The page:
Among many of the things that make London so fantastic (okay, we may be a little biased) is the sheer number of seaside getaways accessible in just a few hours. Spend a day, or a few, by the coast before returning to the capital
Just 80 minutes outside of London by train, Whitstable is famed for its rock oysters. You can sample them year-round from restaurants dotted around the town – The Whitstable Oyster Company is particularly popular. Not fond of seafood? There are plenty of other ways to take in the town’s charm. Weave your way through the backstreets and dive into the independent shops, wander down to the harbour and enjoy a pint at the famous beachfront pub, The Old Neptune. Trains operate from London Victoria and Charing Cross.
In the heyday of Victorian bathing holidays, Ramsgate was one of the greats. In fact, it was granted Royal Harbour status by King George IV and remains the only one in the UK. Soak up the atmosphere at one of the waterfront bars, cafés and restaurants, and take in the beautiful architecture and the famous Harbour Arches. From an eclectic mix of boutique shops to the award-winning sandy beaches and shoreline, there’s so much to enjoy. Trains to Ramsgate run from Victoria, Charing Cross and King’s Cross St. Pancras and take around 105-110 minutes.
If you’re looking for the perfect place to build sandcastles, look no further than Sunny Sands. Just to the east of Folkestone, it’s regarded as one of the best sandy beaches in the UK. It was once a favourite of Charles Dickens, too! Look out for the mermaid statue while you’re here. Approximately one hour from St Pancras to Folkestone Central.
This Kentish gem with its imposing white cliffs is not to be confused with Botany Bay, Australia. It remains one of the most photographed beaches in the UK. Explore rock pools or go fossil hunting, searching for creatures great and small from the present day and prehistoric times. Reachable within two hours from Kings Cross St Pancras or Canon Street to Margate.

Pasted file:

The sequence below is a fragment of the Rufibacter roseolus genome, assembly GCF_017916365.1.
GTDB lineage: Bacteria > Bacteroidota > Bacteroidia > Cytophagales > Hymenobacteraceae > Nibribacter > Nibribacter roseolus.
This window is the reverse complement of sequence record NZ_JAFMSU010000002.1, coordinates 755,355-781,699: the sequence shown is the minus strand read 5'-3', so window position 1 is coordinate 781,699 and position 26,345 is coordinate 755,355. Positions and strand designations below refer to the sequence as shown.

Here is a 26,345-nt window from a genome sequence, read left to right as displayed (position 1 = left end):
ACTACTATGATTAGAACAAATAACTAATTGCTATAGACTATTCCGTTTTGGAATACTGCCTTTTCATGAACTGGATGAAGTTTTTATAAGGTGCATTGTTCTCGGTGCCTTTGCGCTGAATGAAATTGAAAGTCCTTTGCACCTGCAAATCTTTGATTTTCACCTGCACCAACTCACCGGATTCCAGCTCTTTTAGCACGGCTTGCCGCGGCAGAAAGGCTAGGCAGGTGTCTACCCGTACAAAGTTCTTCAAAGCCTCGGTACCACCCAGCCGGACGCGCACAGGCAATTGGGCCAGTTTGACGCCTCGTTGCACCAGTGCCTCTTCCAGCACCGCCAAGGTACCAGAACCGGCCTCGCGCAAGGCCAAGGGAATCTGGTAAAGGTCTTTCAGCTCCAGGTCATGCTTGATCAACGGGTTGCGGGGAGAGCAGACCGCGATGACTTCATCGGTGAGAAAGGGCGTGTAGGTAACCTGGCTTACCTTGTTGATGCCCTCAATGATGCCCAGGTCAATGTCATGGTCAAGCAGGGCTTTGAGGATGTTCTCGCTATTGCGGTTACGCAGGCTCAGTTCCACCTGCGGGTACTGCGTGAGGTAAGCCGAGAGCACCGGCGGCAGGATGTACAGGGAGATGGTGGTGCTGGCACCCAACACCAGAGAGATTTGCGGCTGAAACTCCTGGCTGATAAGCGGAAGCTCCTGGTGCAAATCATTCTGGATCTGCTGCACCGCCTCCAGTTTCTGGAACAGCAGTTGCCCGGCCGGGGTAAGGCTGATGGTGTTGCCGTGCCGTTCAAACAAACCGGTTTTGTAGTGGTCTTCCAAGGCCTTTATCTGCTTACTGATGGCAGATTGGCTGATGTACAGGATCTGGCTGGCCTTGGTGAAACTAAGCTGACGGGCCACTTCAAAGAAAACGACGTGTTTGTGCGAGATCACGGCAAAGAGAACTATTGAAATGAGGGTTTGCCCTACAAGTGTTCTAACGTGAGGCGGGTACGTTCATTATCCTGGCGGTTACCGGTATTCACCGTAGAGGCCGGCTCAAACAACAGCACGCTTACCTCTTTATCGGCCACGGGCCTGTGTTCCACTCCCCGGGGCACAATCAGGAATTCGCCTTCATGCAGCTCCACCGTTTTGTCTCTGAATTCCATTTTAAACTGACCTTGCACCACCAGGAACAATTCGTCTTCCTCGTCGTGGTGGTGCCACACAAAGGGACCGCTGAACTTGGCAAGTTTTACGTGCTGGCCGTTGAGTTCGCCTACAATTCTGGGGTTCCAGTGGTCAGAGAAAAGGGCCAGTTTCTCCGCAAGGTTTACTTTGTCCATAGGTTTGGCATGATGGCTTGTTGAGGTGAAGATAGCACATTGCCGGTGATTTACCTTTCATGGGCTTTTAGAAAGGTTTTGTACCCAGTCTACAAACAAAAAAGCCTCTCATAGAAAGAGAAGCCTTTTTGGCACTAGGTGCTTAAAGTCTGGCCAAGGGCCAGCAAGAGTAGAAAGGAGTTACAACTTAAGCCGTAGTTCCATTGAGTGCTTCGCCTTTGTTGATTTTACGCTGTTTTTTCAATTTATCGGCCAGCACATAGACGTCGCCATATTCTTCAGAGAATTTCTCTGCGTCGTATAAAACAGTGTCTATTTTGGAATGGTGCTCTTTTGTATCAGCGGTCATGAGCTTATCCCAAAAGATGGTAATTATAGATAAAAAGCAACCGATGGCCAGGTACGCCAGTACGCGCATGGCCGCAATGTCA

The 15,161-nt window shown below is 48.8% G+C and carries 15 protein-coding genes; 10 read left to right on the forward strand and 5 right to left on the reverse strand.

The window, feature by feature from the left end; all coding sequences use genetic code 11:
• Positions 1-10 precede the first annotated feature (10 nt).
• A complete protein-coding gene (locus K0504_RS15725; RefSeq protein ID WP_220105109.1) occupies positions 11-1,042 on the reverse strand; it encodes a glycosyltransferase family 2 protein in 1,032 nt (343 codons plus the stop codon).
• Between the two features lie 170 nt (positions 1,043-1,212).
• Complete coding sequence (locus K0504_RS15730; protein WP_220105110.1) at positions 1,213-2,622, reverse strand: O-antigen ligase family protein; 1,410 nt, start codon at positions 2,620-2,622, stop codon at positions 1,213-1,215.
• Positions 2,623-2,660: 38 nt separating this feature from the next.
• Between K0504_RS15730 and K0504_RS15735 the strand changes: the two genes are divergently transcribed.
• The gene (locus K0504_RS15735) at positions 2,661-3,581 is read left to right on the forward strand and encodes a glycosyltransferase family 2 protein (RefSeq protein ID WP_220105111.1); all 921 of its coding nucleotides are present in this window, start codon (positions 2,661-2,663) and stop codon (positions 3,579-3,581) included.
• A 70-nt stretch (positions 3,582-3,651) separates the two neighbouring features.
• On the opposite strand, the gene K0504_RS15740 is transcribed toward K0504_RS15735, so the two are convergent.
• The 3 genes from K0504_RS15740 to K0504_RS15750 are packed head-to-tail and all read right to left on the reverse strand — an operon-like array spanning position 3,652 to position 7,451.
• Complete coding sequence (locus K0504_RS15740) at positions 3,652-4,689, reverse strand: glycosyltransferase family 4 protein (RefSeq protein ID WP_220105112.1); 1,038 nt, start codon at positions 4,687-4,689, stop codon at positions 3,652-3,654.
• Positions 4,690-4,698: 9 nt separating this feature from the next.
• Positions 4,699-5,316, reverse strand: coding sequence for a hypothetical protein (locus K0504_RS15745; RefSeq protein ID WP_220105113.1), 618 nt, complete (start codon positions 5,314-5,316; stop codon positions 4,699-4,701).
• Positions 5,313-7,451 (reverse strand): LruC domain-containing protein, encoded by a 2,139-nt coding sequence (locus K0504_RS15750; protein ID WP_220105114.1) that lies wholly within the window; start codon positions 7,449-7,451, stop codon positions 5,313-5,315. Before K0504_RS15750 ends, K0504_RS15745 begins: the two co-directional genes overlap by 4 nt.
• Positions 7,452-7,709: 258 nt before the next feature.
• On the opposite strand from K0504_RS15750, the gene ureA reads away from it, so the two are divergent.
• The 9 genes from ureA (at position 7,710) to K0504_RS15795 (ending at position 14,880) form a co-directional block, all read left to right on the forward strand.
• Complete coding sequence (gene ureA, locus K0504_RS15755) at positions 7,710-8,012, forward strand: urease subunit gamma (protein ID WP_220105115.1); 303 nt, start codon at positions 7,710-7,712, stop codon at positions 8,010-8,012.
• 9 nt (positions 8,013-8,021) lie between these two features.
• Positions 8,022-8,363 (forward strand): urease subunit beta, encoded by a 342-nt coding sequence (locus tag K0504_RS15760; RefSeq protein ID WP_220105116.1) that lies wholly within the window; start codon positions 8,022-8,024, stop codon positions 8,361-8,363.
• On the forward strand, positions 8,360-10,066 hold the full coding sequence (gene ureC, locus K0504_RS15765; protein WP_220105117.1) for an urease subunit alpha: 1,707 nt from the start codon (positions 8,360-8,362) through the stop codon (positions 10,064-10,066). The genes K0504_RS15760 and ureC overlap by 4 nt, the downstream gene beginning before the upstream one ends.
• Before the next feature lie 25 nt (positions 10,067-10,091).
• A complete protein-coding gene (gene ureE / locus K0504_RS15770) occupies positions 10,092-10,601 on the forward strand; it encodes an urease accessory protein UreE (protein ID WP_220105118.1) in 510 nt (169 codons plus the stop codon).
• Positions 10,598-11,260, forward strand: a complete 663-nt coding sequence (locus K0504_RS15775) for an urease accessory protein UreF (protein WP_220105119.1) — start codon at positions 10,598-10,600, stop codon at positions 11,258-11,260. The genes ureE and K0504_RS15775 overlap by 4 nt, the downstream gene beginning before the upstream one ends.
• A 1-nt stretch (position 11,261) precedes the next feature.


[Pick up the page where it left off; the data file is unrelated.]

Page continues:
Under two hours away from London, this quaint seaside town is popular with commuters who’ve escaped the hustle and bustle of the city. Arriving into Deal, you’ll think you’ve taken a step back through the ages. The streets are lined with independent coffee shops, boutiques and even a Michelin-starred restaurant. On a clear day, you can tuck into French food at Frog and Scot and catch a glimpse of the French coast too. Trains run from London Bridge or London Victoria and take around 90-120 minutes.
A visit to Broadstairs isn’t complete without a stop-off at Morelli’s. The popular ice cream parlour was founded in 1932 and offers retro interiors complete with pink leather seats. Even before Morelli’s appeared, Broadstairs tempted the likes of Charles Dickens, and the town celebrates this connection with a Dickens festival every June. Trains run from London Victoria and King’s Cross St. Pancras and take around 105 minutes.
Two miles upriver, so not exactly the seaside, Rye is a beautiful medieval fortress town with nooks and crannies to explore. Along its cobbled streets, you’ll find traditional pubs, art and antique shops, boutique hotels and contemporary restaurants. Mermaid Street (pictured) looks like it’s come straight out of a fairytale. Cameras at the ready! While there are no direct trains to Rye, simply catch a train from St Pancras or Stratford International and change at Ashford International; the journey takes approximately 70 minutes.